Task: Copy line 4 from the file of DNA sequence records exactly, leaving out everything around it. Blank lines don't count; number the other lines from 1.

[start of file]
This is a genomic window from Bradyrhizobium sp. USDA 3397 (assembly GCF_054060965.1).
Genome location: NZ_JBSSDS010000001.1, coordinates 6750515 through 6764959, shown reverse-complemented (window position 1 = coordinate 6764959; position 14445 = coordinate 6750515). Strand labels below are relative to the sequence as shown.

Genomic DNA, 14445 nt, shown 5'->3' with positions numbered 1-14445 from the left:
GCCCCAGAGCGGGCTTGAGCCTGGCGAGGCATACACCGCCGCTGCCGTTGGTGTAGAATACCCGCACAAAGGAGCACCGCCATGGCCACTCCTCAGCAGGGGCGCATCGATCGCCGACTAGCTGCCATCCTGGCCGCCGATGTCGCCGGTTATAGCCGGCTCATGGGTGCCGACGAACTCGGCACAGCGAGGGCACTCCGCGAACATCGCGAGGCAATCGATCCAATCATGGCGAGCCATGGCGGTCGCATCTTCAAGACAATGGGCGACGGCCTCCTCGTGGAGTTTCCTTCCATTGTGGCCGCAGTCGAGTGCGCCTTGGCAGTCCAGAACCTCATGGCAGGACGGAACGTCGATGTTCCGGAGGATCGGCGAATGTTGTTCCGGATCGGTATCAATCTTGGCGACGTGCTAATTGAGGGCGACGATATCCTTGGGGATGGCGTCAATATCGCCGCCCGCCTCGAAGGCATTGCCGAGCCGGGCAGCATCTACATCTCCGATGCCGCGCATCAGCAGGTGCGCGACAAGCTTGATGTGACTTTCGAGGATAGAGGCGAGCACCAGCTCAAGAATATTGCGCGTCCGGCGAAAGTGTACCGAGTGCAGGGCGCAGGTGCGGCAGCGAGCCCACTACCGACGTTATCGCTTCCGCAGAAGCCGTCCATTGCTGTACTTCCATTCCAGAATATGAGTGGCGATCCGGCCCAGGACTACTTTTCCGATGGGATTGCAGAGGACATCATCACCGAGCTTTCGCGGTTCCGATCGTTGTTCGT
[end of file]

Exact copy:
GCCCCAGAGCGGGCTTGAGCCTGGCGAGGCATACACCGCCGCTGCCGTTGGTGTAGAATACCCGCACAAAGGAGCACCGCCATGGCCACTCCTCAGCAGGGGCGCATCGATCGCCGACTAGCTGCCATCCTGGCCGCCGATGTCGCCGGTTATAGCCGGCTCATGGGTGCCGACGAACTCGGCACAGCGAGGGCACTCCGCGAACATCGCGAGGCAATCGATCCAATCATGGCGAGCCATGGCGGTCGCATCTTCAAGACAATGGGCGACGGCCTCCTCGTGGAGTTTCCTTCCATTGTGGCCGCAGTCGAGTGCGCCTTGGCAGTCCAGAACCTCATGGCAGGACGGAACGTCGATGTTCCGGAGGATCGGCGAATGTTGTTCCGGATCGGTATCAATCTTGGCGACGTGCTAATTGAGGGCGACGATATCCTTGGGGATGGCGTCAATATCGCCGCCCGCCTCGAAGGCATTGCCGAGCCGGGCAGCATCTACATCTCCGATGCCGCGCATCAGCAGGTGCGCGACAAGCTTGATGTGACTTTCGAGGATAGAGGCGAGCACCAGCTCAAGAATATTGCGCGTCCGGCGAAAGTGTACCGAGTGCAGGGCGCAGGTGCGGCAGCGAGCCCACTACCGACGTTATCGCTTCCGCAGAAGCCGTCCATTGCTGTACTTCCATTCCAGAATATGAGTGGCGATCCGGCCCAGGACTACTTTTCCGATGGGATTGCAGAGGACATCATCACCGAGCTTTCGCGGTTCCGATCGTTGTTCGT